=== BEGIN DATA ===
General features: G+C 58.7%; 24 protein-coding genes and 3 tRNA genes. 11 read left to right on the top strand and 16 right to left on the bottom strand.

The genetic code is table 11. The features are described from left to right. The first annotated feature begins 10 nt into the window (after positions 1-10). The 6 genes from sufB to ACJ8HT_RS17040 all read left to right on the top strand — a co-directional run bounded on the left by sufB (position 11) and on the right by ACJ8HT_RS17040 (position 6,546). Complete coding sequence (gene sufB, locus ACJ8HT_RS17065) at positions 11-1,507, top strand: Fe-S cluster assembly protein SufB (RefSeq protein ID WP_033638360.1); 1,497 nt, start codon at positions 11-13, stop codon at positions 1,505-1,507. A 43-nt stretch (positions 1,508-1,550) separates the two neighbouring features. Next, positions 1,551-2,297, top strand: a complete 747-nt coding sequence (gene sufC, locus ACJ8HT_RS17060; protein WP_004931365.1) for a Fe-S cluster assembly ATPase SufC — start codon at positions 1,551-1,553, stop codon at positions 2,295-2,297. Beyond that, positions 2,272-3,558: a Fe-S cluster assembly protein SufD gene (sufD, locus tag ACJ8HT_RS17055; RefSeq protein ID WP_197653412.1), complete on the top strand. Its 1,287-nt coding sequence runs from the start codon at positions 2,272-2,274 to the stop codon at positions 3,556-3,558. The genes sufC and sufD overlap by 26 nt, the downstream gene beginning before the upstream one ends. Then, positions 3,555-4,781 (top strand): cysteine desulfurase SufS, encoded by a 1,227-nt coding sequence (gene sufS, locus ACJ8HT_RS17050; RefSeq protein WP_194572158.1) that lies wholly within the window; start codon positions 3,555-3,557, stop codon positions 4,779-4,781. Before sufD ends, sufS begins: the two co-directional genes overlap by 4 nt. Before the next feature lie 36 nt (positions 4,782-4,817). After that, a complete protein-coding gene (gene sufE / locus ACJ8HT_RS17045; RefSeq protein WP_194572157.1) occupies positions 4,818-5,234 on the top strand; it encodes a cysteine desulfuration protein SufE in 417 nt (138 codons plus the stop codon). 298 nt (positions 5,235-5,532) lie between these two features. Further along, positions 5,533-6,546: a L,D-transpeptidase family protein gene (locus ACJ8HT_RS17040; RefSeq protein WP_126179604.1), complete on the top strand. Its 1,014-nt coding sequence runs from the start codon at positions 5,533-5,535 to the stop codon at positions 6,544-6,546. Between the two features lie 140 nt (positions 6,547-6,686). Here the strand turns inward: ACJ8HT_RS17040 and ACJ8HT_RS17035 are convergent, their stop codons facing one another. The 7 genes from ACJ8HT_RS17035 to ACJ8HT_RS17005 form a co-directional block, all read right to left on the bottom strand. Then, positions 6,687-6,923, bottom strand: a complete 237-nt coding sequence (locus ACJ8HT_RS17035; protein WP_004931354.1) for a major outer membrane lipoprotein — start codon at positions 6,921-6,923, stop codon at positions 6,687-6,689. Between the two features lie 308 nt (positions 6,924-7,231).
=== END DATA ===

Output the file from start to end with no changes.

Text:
General features: G+C 58.7%; 24 protein-coding genes and 3 tRNA genes. 11 read left to right on the top strand and 16 right to left on the bottom strand.

The genetic code is table 11. The features are described from left to right. The first annotated feature begins 10 nt into the window (after positions 1-10). The 6 genes from sufB to ACJ8HT_RS17040 all read left to right on the top strand — a co-directional run bounded on the left by sufB (position 11) and on the right by ACJ8HT_RS17040 (position 6,546). Complete coding sequence (gene sufB, locus ACJ8HT_RS17065) at positions 11-1,507, top strand: Fe-S cluster assembly protein SufB (RefSeq protein ID WP_033638360.1); 1,497 nt, start codon at positions 11-13, stop codon at positions 1,505-1,507. A 43-nt stretch (positions 1,508-1,550) separates the two neighbouring features. Next, positions 1,551-2,297, top strand: a complete 747-nt coding sequence (gene sufC, locus ACJ8HT_RS17060; protein WP_004931365.1) for a Fe-S cluster assembly ATPase SufC — start codon at positions 1,551-1,553, stop codon at positions 2,295-2,297. Beyond that, positions 2,272-3,558: a Fe-S cluster assembly protein SufD gene (sufD, locus tag ACJ8HT_RS17055; RefSeq protein ID WP_197653412.1), complete on the top strand. Its 1,287-nt coding sequence runs from the start codon at positions 2,272-2,274 to the stop codon at positions 3,556-3,558. The genes sufC and sufD overlap by 26 nt, the downstream gene beginning before the upstream one ends. Then, positions 3,555-4,781 (top strand): cysteine desulfurase SufS, encoded by a 1,227-nt coding sequence (gene sufS, locus ACJ8HT_RS17050; RefSeq protein WP_194572158.1) that lies wholly within the window; start codon positions 3,555-3,557, stop codon positions 4,779-4,781. Before sufD ends, sufS begins: the two co-directional genes overlap by 4 nt. Before the next feature lie 36 nt (positions 4,782-4,817). After that, a complete protein-coding gene (gene sufE / locus ACJ8HT_RS17045; RefSeq protein WP_194572157.1) occupies positions 4,818-5,234 on the top strand; it encodes a cysteine desulfuration protein SufE in 417 nt (138 codons plus the stop codon). 298 nt (positions 5,235-5,532) lie between these two features. Further along, positions 5,533-6,546: a L,D-transpeptidase family protein gene (locus ACJ8HT_RS17040; RefSeq protein WP_126179604.1), complete on the top strand. Its 1,014-nt coding sequence runs from the start codon at positions 5,533-5,535 to the stop codon at positions 6,544-6,546. Between the two features lie 140 nt (positions 6,547-6,686). Here the strand turns inward: ACJ8HT_RS17040 and ACJ8HT_RS17035 are convergent, their stop codons facing one another. The 7 genes from ACJ8HT_RS17035 to ACJ8HT_RS17005 form a co-directional block, all read right to left on the bottom strand. Then, positions 6,687-6,923, bottom strand: a complete 237-nt coding sequence (locus ACJ8HT_RS17035; protein WP_004931354.1) for a major outer membrane lipoprotein — start codon at positions 6,921-6,923, stop codon at positions 6,687-6,689. Between the two features lie 308 nt (positions 6,924-7,231).